"The core purpose of CRA remains as important as ever, especially given the national conversation we are having about racial equity in our society and the disproportionate impact that COVID-19 is having on (low-and-moderate income) and minority communities," Brainard told the National Housing Conference virtual meeting.
In 2019, the homeownership rate for Black households was 42.1%, compared to 73.3% for White households, a gap 3.1 percentage points wider than a decade ago, said Brainard.
During the pandemic, 25% of Black renters and 22% of Hispanic renters were behind on rent payments as of September, compared with 12% of White renters, according to Census Household Pulse Survey data analyzed by the Fed.
The Fed's CRA review aims to ensure the rules are still effective, while accounting for the way technology is changing banking. It has proposed changes to promote access to housing, including by scoring mortgages by number rather than size, and by reviewing the definition of affordable housing.
Brainard is seen in Washington circles as a leading contender for Treasury Department secretary if Democratic presidential candidate Joe Biden wins the election.
Biden has pledged to use financial reforms to address racial and wealth inequality, including by expanding the CRA and boosting affordable housing.
Brainard has sat on the Fed board since 2014 when President Barack Obama nominated her for the post through 2026. A moderate Democrat, she has resisted the Fed board's efforts to water down rules introduced after the 2009 financial crisis.
- U.S. Federal Reserve Vice Chair Randal Quarles said Tuesday that the market stresses created by the coronavirus pandemic showed the nonbank financial system is "significantly more fragile" than its traditional counterpart.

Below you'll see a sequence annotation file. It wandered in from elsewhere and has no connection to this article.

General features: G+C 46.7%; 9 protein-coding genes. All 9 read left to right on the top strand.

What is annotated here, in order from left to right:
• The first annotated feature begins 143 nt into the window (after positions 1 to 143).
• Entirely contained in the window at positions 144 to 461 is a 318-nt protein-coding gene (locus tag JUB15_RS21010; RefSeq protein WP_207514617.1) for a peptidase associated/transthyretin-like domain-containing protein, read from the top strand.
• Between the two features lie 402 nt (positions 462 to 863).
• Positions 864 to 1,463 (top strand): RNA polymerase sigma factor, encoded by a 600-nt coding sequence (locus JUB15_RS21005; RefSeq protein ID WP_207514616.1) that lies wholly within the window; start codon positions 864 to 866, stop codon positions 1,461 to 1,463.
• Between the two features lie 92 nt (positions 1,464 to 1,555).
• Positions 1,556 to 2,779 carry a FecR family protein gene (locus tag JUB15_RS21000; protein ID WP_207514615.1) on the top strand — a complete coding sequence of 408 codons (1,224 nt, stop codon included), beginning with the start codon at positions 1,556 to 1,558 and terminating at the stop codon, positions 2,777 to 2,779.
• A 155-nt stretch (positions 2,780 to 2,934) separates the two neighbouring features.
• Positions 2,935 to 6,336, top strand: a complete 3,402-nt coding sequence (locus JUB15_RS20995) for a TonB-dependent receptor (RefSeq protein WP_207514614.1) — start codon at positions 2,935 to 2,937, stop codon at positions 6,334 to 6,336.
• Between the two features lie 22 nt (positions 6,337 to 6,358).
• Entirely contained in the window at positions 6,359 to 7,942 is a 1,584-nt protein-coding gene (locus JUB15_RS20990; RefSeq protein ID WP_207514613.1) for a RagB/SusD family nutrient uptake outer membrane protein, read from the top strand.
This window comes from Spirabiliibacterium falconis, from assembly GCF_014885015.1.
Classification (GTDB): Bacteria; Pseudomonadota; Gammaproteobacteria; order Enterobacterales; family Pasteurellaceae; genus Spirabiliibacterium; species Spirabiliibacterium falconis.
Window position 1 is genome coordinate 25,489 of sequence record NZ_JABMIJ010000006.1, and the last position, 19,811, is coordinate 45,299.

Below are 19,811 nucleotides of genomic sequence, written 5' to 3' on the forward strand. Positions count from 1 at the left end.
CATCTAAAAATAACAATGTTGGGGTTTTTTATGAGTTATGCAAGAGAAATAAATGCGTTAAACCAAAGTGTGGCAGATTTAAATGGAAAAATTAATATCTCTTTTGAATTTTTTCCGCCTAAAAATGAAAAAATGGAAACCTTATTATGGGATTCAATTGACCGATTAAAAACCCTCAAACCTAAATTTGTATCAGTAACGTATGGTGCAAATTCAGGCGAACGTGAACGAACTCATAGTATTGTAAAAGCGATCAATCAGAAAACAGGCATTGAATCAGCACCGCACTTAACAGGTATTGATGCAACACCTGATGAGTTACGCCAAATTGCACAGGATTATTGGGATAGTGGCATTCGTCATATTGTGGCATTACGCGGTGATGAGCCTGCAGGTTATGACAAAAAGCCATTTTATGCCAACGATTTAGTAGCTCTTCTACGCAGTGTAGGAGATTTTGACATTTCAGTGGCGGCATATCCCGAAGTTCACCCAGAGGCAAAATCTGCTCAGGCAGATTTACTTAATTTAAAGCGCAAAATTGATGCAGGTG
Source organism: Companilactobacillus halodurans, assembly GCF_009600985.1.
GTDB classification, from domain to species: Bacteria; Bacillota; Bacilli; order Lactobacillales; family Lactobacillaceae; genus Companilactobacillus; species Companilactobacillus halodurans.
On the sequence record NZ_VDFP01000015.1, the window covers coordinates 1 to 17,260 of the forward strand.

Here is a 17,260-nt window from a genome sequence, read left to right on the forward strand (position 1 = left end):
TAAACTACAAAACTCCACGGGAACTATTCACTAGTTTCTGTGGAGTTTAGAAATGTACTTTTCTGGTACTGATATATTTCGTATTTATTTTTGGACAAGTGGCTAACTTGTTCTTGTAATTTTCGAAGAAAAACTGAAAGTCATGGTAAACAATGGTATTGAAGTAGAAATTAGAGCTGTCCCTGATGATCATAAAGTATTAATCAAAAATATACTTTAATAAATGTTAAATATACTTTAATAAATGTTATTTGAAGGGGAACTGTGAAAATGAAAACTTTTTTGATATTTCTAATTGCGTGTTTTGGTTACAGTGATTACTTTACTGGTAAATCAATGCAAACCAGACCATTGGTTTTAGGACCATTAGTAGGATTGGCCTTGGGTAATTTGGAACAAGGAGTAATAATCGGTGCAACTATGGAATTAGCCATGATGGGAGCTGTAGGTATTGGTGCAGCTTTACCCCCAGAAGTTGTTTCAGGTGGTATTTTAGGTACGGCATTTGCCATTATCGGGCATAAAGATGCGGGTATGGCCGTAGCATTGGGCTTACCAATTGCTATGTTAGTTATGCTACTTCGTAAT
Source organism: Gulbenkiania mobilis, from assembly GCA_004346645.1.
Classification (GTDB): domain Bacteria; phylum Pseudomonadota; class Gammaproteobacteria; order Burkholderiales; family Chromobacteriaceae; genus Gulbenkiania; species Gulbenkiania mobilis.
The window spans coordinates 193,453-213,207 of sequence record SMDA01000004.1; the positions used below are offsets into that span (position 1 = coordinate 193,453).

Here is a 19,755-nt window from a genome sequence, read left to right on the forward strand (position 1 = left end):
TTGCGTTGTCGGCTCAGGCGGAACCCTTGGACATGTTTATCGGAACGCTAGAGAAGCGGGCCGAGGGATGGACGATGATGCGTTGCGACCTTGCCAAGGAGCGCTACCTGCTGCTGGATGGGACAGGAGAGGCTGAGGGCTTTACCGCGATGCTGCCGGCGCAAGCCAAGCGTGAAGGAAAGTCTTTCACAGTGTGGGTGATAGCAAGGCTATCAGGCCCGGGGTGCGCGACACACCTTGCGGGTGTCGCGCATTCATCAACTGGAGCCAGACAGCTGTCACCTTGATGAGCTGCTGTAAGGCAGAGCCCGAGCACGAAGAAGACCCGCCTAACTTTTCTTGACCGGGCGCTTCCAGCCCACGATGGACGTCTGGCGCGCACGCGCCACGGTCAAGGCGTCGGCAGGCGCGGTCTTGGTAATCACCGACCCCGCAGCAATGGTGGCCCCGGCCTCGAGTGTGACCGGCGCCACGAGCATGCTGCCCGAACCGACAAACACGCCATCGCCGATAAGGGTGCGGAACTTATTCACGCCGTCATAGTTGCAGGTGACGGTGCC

Quarles said that while decisive action from central banks and regulators helped ease market turmoil, recent events have shown global regulators have "work to do" to shore up nonbanks, including improving resiliency in money market funds.
Speaking in his capacity as head of the Financial Stability Board, Quarles did not lay out precise policy prescriptions, but rather said the global regulatory group is hard at work examining the issue and expects to lay out recommendations soon.
"Addressing vulnerabilities in the financial system going forward...will require a holistic perspective given the various linkages within nonbank financial intermediation and between nonbanks and banks," he said, according to prepared remarks. "We have gained some clarity regarding areas of the market that needed significant bolstering and have to look closely at whether and how resilience in these segments can be improved."
The rapid onset of economic lockdowns and market stress revealed some flaws across the market, he added, particularly as companies worldwide scrambled for cash, specifically U.S. dollars.
For example, margin calls appeared to be larger than expected for some firms, leading to stretched liquidity. And the stress raised new questions about the functioning and resilience of core government debt markets, particularly when it comes to the ability of private parties to intermediate in those markets.
Quarles noted that markets returned to normal thanks to massive intervention by central banks across the globe, addressing the immediate issue but raising longer-term questions.
"While swift and decisive policy action succeeded in calming markets, this does not mean that our work is complete. While central bank action succeeded in restoring market functioning, this support does not address the underlying vulnerabilities," he said.